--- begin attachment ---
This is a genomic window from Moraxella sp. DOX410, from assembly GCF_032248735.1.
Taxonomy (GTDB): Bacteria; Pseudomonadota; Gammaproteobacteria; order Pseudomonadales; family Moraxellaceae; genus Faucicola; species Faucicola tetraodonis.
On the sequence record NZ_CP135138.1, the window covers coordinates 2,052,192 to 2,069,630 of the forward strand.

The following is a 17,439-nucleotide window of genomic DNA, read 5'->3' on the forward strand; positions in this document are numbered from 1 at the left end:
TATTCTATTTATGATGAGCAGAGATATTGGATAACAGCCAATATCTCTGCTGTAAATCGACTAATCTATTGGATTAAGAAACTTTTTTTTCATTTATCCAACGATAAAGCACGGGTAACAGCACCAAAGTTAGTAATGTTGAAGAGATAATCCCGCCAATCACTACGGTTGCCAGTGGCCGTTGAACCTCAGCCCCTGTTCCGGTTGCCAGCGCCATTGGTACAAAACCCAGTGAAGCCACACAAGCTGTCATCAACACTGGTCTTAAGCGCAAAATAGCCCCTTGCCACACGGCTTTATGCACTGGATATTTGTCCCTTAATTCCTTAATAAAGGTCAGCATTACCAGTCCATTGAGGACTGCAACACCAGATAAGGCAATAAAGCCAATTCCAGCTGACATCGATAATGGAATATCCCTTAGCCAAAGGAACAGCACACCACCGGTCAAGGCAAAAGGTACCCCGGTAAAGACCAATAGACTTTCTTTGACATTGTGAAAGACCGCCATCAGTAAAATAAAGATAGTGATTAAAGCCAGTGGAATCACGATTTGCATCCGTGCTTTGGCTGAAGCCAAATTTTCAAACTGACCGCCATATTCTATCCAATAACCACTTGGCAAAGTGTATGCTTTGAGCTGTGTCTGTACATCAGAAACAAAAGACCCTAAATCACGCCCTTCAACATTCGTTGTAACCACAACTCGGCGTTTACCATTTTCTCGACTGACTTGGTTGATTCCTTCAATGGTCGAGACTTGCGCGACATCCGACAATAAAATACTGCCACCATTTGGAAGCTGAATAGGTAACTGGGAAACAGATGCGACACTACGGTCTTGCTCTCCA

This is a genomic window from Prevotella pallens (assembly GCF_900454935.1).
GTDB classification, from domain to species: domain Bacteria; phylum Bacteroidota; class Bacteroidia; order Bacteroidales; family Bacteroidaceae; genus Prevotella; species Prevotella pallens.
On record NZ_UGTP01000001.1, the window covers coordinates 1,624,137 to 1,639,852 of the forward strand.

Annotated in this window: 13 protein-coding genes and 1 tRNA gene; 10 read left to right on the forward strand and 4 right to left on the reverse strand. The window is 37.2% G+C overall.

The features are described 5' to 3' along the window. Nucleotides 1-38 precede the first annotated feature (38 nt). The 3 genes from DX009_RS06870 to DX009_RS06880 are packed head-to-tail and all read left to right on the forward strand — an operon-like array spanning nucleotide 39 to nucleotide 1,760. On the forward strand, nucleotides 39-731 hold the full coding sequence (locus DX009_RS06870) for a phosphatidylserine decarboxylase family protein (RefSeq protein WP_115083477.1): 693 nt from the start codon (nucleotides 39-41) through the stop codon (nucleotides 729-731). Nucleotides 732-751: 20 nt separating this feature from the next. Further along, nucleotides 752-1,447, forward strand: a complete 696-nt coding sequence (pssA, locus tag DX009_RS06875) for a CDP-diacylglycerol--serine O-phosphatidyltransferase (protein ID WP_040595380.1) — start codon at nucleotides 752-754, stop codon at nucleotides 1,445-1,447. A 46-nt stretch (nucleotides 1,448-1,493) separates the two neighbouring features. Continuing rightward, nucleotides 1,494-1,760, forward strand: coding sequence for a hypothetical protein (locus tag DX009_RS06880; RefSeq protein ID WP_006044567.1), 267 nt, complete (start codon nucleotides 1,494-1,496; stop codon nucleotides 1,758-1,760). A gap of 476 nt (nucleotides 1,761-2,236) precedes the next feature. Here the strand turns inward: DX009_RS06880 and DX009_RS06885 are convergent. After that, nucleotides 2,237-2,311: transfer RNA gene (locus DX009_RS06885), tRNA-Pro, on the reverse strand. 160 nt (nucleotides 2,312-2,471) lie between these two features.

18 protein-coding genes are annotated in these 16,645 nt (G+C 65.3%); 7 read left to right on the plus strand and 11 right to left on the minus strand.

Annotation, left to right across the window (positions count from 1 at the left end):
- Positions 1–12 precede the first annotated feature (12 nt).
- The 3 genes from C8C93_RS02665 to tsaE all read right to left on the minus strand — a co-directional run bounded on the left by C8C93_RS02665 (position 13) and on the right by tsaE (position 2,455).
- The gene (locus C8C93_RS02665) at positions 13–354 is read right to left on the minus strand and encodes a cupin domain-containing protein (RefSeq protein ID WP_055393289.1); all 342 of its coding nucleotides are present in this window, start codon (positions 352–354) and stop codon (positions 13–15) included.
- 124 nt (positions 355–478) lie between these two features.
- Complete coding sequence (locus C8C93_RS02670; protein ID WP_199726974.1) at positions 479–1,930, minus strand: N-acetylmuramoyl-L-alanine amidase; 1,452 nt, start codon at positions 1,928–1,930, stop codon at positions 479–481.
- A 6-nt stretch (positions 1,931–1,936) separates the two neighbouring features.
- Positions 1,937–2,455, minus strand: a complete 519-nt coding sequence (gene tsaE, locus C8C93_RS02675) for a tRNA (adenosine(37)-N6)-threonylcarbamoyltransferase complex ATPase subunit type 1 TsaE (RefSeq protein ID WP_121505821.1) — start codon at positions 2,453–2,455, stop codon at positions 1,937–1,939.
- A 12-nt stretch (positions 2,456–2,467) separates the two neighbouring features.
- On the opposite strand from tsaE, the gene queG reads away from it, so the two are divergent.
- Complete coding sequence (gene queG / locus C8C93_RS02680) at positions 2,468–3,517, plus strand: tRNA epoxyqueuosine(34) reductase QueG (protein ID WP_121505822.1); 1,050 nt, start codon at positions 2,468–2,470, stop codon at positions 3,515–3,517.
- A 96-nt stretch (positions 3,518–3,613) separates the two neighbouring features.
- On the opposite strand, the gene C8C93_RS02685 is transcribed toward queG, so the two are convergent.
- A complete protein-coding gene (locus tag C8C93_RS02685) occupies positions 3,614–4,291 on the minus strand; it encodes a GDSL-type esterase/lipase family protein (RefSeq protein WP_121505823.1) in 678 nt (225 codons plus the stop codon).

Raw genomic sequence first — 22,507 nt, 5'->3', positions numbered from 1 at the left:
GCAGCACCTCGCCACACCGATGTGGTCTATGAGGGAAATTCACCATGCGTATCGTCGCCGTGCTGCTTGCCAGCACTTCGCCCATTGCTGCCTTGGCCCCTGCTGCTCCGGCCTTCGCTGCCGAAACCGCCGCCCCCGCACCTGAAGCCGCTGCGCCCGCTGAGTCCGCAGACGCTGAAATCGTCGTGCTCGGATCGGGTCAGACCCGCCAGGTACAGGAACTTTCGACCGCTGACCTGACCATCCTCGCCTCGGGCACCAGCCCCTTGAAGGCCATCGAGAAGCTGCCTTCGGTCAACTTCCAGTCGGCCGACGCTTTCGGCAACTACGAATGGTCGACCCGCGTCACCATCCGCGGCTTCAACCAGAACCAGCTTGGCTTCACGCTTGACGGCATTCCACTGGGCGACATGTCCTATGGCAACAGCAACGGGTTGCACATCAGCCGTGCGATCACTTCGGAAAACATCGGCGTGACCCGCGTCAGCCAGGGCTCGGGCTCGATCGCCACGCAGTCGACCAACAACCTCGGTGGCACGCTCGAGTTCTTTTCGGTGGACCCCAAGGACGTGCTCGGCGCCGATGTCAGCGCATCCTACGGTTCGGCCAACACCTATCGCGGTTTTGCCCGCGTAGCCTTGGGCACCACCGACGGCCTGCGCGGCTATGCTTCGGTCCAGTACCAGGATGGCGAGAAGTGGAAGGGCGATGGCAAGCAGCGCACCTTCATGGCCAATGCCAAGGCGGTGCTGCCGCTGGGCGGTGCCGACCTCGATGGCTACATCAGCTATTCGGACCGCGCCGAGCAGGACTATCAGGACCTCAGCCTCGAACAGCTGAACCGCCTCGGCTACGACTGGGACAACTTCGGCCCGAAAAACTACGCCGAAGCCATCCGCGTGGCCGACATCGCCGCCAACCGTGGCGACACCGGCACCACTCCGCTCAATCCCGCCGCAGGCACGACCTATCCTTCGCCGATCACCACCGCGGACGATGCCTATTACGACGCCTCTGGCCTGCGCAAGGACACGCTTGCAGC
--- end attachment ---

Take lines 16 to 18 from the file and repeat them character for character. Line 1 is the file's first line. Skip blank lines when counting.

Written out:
- 124 nt (positions 355–478) lie between these two features.
- Complete coding sequence (locus C8C93_RS02670; protein ID WP_199726974.1) at positions 479–1,930, minus strand: N-acetylmuramoyl-L-alanine amidase; 1,452 nt, start codon at positions 1,928–1,930, stop codon at positions 479–481.
- A 6-nt stretch (positions 1,931–1,936) separates the two neighbouring features.